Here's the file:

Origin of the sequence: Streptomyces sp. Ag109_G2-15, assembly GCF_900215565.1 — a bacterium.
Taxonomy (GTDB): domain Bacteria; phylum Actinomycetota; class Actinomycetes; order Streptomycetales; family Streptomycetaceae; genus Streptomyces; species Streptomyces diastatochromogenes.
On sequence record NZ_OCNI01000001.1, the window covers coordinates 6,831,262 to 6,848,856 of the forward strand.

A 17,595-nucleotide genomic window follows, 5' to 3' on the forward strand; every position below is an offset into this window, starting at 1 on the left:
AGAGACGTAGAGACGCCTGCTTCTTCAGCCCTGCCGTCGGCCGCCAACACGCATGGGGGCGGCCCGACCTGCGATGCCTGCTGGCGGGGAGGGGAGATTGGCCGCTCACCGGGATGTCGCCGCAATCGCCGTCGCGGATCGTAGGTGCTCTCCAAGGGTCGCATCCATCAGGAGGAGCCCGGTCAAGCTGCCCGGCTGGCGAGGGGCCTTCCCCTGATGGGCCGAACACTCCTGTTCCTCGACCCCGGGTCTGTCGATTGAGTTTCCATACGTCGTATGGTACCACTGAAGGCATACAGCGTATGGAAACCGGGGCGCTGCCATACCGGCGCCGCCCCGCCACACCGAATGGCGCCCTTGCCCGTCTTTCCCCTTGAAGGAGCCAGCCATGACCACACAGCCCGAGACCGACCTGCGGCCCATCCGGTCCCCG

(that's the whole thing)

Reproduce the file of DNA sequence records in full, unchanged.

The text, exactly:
Origin of the sequence: Streptomyces sp. Ag109_G2-15, assembly GCF_900215565.1 — a bacterium.
Taxonomy (GTDB): domain Bacteria; phylum Actinomycetota; class Actinomycetes; order Streptomycetales; family Streptomycetaceae; genus Streptomyces; species Streptomyces diastatochromogenes.
On sequence record NZ_OCNI01000001.1, the window covers coordinates 6,831,262 to 6,848,856 of the forward strand.

A 17,595-nucleotide genomic window follows, 5' to 3' on the forward strand; every position below is an offset into this window, starting at 1 on the left:
AGAGACGTAGAGACGCCTGCTTCTTCAGCCCTGCCGTCGGCCGCCAACACGCATGGGGGCGGCCCGACCTGCGATGCCTGCTGGCGGGGAGGGGAGATTGGCCGCTCACCGGGATGTCGCCGCAATCGCCGTCGCGGATCGTAGGTGCTCTCCAAGGGTCGCATCCATCAGGAGGAGCCCGGTCAAGCTGCCCGGCTGGCGAGGGGCCTTCCCCTGATGGGCCGAACACTCCTGTTCCTCGACCCCGGGTCTGTCGATTGAGTTTCCATACGTCGTATGGTACCACTGAAGGCATACAGCGTATGGAAACCGGGGCGCTGCCATACCGGCGCCGCCCCGCCACACCGAATGGCGCCCTTGCCCGTCTTTCCCCTTGAAGGAGCCAGCCATGACCACACAGCCCGAGACCGACCTGCGGCCCATCCGGTCCCCG